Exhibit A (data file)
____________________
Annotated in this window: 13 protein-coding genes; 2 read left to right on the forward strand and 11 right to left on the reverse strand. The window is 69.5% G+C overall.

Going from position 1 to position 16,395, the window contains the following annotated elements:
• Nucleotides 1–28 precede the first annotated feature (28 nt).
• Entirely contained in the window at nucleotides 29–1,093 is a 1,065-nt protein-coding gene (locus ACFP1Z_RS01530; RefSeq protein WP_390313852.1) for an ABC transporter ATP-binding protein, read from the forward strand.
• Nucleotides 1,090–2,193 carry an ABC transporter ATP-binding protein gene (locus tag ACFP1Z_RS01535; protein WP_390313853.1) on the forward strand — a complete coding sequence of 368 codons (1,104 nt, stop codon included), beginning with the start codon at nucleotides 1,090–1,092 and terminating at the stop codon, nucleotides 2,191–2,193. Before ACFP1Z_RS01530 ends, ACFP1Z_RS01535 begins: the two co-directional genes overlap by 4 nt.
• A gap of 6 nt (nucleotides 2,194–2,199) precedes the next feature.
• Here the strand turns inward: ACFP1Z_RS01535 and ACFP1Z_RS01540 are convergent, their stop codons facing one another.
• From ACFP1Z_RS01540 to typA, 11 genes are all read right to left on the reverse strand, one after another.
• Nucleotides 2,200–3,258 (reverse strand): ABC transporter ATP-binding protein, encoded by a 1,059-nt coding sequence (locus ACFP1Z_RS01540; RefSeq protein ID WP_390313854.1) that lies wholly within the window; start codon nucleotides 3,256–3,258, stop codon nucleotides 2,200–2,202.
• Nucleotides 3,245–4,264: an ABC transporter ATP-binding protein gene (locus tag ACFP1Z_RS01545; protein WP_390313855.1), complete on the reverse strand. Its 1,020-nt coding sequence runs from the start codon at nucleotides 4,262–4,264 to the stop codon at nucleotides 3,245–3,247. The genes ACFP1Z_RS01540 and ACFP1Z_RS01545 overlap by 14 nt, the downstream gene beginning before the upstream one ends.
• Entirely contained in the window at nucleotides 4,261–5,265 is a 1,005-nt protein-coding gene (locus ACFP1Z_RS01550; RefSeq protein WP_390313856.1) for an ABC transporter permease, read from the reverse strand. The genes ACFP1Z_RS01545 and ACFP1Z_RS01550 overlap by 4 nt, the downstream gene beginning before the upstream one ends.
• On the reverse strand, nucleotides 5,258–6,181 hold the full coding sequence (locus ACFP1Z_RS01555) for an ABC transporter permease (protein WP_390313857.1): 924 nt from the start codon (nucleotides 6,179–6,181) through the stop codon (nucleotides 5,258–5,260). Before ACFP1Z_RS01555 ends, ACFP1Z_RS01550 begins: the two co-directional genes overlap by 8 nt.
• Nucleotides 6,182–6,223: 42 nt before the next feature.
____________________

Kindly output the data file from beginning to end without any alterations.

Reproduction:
Annotated in this window: 13 protein-coding genes; 2 read left to right on the forward strand and 11 right to left on the reverse strand. The window is 69.5% G+C overall.

Going from position 1 to position 16,395, the window contains the following annotated elements:
• Nucleotides 1–28 precede the first annotated feature (28 nt).
• Entirely contained in the window at nucleotides 29–1,093 is a 1,065-nt protein-coding gene (locus ACFP1Z_RS01530; RefSeq protein WP_390313852.1) for an ABC transporter ATP-binding protein, read from the forward strand.
• Nucleotides 1,090–2,193 carry an ABC transporter ATP-binding protein gene (locus tag ACFP1Z_RS01535; protein WP_390313853.1) on the forward strand — a complete coding sequence of 368 codons (1,104 nt, stop codon included), beginning with the start codon at nucleotides 1,090–1,092 and terminating at the stop codon, nucleotides 2,191–2,193. Before ACFP1Z_RS01530 ends, ACFP1Z_RS01535 begins: the two co-directional genes overlap by 4 nt.
• A gap of 6 nt (nucleotides 2,194–2,199) precedes the next feature.
• Here the strand turns inward: ACFP1Z_RS01535 and ACFP1Z_RS01540 are convergent, their stop codons facing one another.
• From ACFP1Z_RS01540 to typA, 11 genes are all read right to left on the reverse strand, one after another.
• Nucleotides 2,200–3,258 (reverse strand): ABC transporter ATP-binding protein, encoded by a 1,059-nt coding sequence (locus ACFP1Z_RS01540; RefSeq protein ID WP_390313854.1) that lies wholly within the window; start codon nucleotides 3,256–3,258, stop codon nucleotides 2,200–2,202.
• Nucleotides 3,245–4,264: an ABC transporter ATP-binding protein gene (locus tag ACFP1Z_RS01545; protein WP_390313855.1), complete on the reverse strand. Its 1,020-nt coding sequence runs from the start codon at nucleotides 4,262–4,264 to the stop codon at nucleotides 3,245–3,247. The genes ACFP1Z_RS01540 and ACFP1Z_RS01545 overlap by 14 nt, the downstream gene beginning before the upstream one ends.
• Entirely contained in the window at nucleotides 4,261–5,265 is a 1,005-nt protein-coding gene (locus ACFP1Z_RS01550; RefSeq protein WP_390313856.1) for an ABC transporter permease, read from the reverse strand. The genes ACFP1Z_RS01545 and ACFP1Z_RS01550 overlap by 4 nt, the downstream gene beginning before the upstream one ends.
• On the reverse strand, nucleotides 5,258–6,181 hold the full coding sequence (locus ACFP1Z_RS01555) for an ABC transporter permease (protein WP_390313857.1): 924 nt from the start codon (nucleotides 6,179–6,181) through the stop codon (nucleotides 5,258–5,260). Before ACFP1Z_RS01555 ends, ACFP1Z_RS01550 begins: the two co-directional genes overlap by 8 nt.
• Nucleotides 6,182–6,223: 42 nt before the next feature.